AHA, Others to CMS Re: Request to Provide MSSP ACOs an Option to Use Pre-Pandemic Years To Set Benchmarks

October 14, 2021

The Honorable Chiquita Brooks-LaSure
Administrator
Centers for Medicare and Medicaid Services
Hubert H. Humphrey Building
200 Independence Avenue, S.W.
Washington, DC 20201

RE: Request to provide MSSP ACOs an option to use pre-pandemic years to set benchmarks

Dear Administrator Brooks-LaSure:

The undersigned organizations are committed to advancing value-based care and the role that Accountable Care Organizations (ACOs) play in that critical transformation of our health care system. We write to express our concern with how existing agency policies to set financial spending targets or benchmarks for ACOs are not fair for many because of the ongoing COVID-19 pandemic. The Centers for Medicare & Medicaid Services (CMS) has worked hard since early last year to give our health system and providers the tools needed to fully combat the ongoing pandemic. We greatly appreciate those efforts which have included modifications to value-based care programs, such as those for Medicare’s largest alternative payment model (APM), the Medicare Shared Savings Program (MSSP). However, further policy changes are needed to ensure the shift to value is not derailed by the highly unusual circumstances of the pandemic. 

The country has seen and continues to experience tremendous variation in how the pandemic is affecting our healthcare system. Some parts of the country were devasted in 2020 yet have now resumed more in-office preventive visits and elective procedures. For other areas, it was the opposite with 2020 providing little change in utilization from previous years, and doctors and hospitals now being hit hard by the pandemic this year.

The pandemic has also affected which patients are attributed to ACOs. Since attribution is based largely on primary care services, and utilization patterns have been greatly affected by the pandemic, ACO attribution has been significantly impacted by various aspects of the pandemic, such as patients delaying care. The result for some ACOs has been major differences in ACOs’ attributed populations and performance year expenditures. These are out of an ACO’s control and not necessarily reflected in the benchmarks for which ACOs are held accountable.

Despite the accommodations CMS has given ACOs during the public health emergency, modifications to ACO benchmarks have not been adequately addressed. We urge CMS to allow ACOs the opportunity to elect pre-pandemic years for benchmarks for agreements beginning in performance year 2022. Simply put: The highly unusual circumstances of a global pandemic make it inappropriate to use 2020 as a benchmark year for certain ACOs.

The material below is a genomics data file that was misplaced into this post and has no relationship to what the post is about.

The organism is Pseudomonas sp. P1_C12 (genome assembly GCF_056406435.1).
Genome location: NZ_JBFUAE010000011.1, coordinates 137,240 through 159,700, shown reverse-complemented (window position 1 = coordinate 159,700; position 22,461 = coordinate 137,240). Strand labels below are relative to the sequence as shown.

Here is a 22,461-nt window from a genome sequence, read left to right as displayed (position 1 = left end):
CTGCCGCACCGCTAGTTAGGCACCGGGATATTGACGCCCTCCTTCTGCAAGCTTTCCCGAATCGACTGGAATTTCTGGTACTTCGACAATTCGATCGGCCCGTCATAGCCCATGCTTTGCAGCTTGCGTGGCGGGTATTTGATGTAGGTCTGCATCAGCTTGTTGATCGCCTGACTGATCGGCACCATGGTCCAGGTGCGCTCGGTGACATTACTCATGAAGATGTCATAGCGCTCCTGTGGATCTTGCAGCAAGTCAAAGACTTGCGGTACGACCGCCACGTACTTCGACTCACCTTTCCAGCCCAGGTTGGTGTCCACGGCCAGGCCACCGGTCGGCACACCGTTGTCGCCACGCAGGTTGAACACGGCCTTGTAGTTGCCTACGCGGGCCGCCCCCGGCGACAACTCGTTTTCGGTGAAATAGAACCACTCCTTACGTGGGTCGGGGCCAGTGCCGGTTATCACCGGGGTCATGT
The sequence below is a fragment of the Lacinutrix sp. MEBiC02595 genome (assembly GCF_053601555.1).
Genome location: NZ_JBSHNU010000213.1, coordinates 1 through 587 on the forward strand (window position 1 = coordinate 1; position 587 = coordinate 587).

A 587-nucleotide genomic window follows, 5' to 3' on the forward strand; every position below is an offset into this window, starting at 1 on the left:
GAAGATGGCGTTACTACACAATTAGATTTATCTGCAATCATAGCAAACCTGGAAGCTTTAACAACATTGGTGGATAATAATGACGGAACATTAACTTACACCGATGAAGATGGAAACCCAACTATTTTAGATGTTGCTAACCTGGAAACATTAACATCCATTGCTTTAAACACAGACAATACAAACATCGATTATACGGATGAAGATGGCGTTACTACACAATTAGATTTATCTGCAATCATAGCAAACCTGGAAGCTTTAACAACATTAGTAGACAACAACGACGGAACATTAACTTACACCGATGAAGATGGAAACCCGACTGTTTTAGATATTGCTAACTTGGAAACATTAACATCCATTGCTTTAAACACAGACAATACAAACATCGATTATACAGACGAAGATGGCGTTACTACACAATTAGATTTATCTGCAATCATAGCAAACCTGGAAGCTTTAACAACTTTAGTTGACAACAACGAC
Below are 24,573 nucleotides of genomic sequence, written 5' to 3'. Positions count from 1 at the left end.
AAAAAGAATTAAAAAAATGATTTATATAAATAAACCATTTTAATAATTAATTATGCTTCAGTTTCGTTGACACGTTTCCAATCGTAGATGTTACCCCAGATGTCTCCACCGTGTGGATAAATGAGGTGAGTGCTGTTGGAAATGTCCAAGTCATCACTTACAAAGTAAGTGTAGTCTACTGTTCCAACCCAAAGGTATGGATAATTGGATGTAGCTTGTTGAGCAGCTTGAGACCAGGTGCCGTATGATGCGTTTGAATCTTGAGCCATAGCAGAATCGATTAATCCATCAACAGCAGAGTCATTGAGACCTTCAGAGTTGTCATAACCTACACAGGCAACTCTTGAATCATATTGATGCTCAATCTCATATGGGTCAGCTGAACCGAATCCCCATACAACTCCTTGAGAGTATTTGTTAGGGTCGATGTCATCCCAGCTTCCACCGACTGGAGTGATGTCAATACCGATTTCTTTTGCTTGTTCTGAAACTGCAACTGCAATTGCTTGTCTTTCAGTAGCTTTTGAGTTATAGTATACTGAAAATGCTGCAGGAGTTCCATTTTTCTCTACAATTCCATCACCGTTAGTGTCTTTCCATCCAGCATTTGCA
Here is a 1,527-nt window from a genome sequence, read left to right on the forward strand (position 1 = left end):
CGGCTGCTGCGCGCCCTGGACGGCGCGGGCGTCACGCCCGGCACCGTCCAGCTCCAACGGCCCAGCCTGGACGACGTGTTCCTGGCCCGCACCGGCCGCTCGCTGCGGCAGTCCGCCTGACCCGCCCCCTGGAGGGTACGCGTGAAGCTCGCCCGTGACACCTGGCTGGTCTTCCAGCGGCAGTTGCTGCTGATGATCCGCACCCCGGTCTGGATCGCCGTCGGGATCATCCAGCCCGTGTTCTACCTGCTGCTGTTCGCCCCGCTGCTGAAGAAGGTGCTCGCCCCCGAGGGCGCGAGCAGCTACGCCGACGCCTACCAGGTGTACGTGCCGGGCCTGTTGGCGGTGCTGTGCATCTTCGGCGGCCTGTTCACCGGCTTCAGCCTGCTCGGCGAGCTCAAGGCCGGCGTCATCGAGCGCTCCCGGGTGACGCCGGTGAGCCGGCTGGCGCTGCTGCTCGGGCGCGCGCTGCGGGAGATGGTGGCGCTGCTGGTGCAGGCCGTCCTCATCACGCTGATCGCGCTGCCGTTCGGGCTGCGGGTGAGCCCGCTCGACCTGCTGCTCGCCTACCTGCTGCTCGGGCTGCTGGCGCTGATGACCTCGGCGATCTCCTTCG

While ACOs recorded a very successful year overall in 2020, some were hurt by the pandemic because of MSSP’s benchmarking polices. CMS updates final benchmarks to account for actual spending in a performance year using a blended national-regional adjustment. While nationally Medicare spending fell by roughly 7 percent in 2020, some ACOs’ local populations continued to have routine office visits and elective procedures as if it were 2019. As a result, many of those ACOs showed losses in 2020.

Analysis conducted by the Institute for Accountable Care earlier this year demonstrated this huge variation in spending between 2019 and 2020. For example, spending in the Boston area fell by more than 12 percent between 2019 and 2020, even when excluding COVID-related costs. Spending fell by more than 11 percent in New York City and Northern New Jersey and by more than 10 percent in Miami. However, spending in places like Idaho and West Texas only fell by a couple of percentage points between 2019 and 2020.

Absent any changes to the methodology, ACOs entering the MSSP in 2022 will have their benchmarks largely based on their historic spending from 2019-2021, which includes two pandemic years. ACOs renewing an agreement in MSSP will also have their benchmarks rebased in 2022 using the same pandemic-stricken years. For some, it would be more appropriate to use pre-pandemic years of 2017-2019 as a baseline and trend those forward, which would provide a more accurate, realistic representation of per patient spending averages than using highly variable, severely impacted pandemic years. Additionally, under current benchmarking policy, CMS’s regional adjustments don’t adequately reflect regional variations, especially for those ACOs who make up a large portion of their region. This issue has been called the “rural glitch” and diminishes the impact of the regional adjustment on ACOs. While often referred to as the rural glitch, this benchmarking flaw harms ACOs in any geography when they have spending lower than their region. Our organizations have repeatedly called on CMS to fix this benchmarking flaw by removing ACO-assigned beneficiaries from the regional reference population, which should be implemented as soon as possible. Specifically, to do that CMS should remove ACO beneficiaries from calculation of the regional risk-adjusted PMPY spending.